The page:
FOOD FIRST: Hawai’i legislature to consider moratorium on biocontrol against food resources
(Hilo, Hawai’i) Big Island Senator Takamine and Representative Nakashima have submitted concurrent resolutions, SR 108 and HR 218, calling for a moratorium on the release of biological control agents against food resources in order to help people feed their families during these hard economic times.
The resolutions also encourage the use of alternative methods of weed control that, “do not interfere with the ability of residents to grow, gather, and enjoy these natural food resources.”
These resolutions have stemmed, in part, from the controversy over the proposed release of a Brazilian scale insect, Tectococcus ovatus, for the control of strawberry guava. The scale insect is expected to stop fruit production and will spread with the wind, infesting strawberry guava on private and public lands where its nutritious fruit is desired. Given the current economic crisis, more people are turning to wild foods to support themselves and their families.
Despite calls by Governor Lingle for food self-sufficiency and sustainability, the use of wild foods has been ignored as a resource and is being undermined by the use of biocontrol. These resolutions are an attempt to put food first, while encouraging alternative weed management methods that stay in the forests, and do not become invasive pests of food plants everywhere.
The problem is that biocontrol agents know no boundaries. Once released, an insect, fungus, or other biocontrol agent spreads beyond the forest where it is released, and attacks its target everywhere, depriving everyone of the beneficial uses of these food resources on private and public lands.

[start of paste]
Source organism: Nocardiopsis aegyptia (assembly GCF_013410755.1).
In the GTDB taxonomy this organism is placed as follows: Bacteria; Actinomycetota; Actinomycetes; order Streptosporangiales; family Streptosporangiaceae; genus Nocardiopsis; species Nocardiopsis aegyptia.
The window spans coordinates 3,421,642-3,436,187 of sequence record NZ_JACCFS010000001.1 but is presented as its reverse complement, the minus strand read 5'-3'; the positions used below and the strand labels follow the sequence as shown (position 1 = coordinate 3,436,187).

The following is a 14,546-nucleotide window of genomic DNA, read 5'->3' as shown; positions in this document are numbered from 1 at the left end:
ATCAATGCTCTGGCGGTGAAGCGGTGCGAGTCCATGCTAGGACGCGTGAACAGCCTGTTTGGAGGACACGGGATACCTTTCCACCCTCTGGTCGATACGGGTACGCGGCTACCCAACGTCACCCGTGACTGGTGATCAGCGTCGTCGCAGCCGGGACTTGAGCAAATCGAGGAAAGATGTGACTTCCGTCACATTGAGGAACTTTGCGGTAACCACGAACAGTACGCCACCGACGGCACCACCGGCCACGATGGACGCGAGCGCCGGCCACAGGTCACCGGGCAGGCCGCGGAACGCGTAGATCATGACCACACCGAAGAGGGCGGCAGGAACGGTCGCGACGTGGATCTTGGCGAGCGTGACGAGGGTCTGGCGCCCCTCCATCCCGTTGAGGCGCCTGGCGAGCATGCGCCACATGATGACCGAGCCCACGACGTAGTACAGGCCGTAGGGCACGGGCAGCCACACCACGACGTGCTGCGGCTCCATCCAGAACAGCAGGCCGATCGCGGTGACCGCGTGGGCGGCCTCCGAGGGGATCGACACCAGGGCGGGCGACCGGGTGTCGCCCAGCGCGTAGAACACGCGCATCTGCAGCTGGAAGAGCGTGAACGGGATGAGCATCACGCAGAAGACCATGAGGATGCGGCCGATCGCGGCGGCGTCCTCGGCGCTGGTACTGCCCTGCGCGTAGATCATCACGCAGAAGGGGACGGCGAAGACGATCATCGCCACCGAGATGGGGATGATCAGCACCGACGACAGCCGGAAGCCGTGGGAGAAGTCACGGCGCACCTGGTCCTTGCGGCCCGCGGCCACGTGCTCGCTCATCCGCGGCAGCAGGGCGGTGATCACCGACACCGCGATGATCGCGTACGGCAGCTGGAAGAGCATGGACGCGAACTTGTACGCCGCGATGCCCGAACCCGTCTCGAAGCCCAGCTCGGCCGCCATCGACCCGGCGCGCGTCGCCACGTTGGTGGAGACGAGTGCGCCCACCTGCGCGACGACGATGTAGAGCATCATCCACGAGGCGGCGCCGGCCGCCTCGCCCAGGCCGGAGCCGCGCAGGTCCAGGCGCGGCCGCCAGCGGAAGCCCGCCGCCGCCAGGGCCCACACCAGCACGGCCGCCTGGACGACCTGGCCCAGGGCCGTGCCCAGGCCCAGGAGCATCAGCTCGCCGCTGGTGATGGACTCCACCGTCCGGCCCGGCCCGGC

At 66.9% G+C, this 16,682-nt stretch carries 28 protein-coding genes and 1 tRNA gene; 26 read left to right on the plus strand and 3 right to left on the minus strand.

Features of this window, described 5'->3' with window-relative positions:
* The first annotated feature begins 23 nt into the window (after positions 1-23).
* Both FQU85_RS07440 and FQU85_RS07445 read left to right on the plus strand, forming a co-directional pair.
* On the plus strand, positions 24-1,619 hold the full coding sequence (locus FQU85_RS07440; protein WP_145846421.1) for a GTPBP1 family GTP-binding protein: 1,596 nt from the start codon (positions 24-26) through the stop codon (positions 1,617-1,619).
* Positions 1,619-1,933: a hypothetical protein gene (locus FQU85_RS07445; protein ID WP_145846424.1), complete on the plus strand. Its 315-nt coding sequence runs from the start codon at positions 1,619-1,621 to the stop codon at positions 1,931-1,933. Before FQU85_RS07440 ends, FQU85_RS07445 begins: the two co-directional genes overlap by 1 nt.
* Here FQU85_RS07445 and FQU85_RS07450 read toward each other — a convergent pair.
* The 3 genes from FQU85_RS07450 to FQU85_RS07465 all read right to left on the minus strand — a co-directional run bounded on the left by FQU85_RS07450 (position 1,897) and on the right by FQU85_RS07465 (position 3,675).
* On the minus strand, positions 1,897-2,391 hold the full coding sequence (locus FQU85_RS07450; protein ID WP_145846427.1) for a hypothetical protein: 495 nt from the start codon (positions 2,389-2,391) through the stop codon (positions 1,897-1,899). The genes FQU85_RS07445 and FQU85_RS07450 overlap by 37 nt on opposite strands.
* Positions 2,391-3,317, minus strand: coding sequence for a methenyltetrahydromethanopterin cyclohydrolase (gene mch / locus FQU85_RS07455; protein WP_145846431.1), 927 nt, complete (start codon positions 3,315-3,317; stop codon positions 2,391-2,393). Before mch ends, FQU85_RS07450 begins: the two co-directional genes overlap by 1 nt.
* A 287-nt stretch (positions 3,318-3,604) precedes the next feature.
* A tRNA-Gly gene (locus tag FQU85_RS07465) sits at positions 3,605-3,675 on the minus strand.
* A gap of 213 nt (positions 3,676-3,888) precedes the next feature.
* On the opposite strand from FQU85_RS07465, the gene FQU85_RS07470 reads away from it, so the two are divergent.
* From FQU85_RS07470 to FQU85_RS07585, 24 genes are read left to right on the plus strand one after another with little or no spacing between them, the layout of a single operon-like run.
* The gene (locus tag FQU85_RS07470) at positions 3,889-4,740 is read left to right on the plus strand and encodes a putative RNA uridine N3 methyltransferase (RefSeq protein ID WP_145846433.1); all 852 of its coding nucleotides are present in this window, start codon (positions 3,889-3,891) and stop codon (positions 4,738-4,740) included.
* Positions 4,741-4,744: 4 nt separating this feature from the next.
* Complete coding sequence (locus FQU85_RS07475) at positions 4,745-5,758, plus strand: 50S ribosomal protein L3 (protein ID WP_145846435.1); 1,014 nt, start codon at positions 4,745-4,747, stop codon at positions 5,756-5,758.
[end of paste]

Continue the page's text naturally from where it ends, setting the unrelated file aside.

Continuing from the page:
Thousands of Big Island residents have joined the Good Shepherd Foundation’s Save the Guava Campaign, opposing the biocontrol of strawberry guava.
FREE, WILD FOOD UNDER ATTACK
The use and enjoyment of the strawberry guava is being threatened by the federal and state departments of agriculture, which propose releasing an alien insect pest to control the spread of this plant in native forests. The scale insect they want to release is from Brazil, and it attacks the leaves of the plant, making them ugly with bubbly, gall-infested growths and eliminating the fruit production.
The strawberry guava provides free food, free wood and has been a cherished part of the Hawaiian culture and lifestyle for nearly 200 years. Stopping the spread of these valued plants by releasing an insect pest will negatively affect everyone in the state, depriving everyone, especially low-income people and native Hawaiians, of an important and nutritious food and wood resource. It also will destroy the beauty of our land, turning these ornamental, green trees that line our roadways, parks and backyards into gall infested, sick looking, spindly eyesores.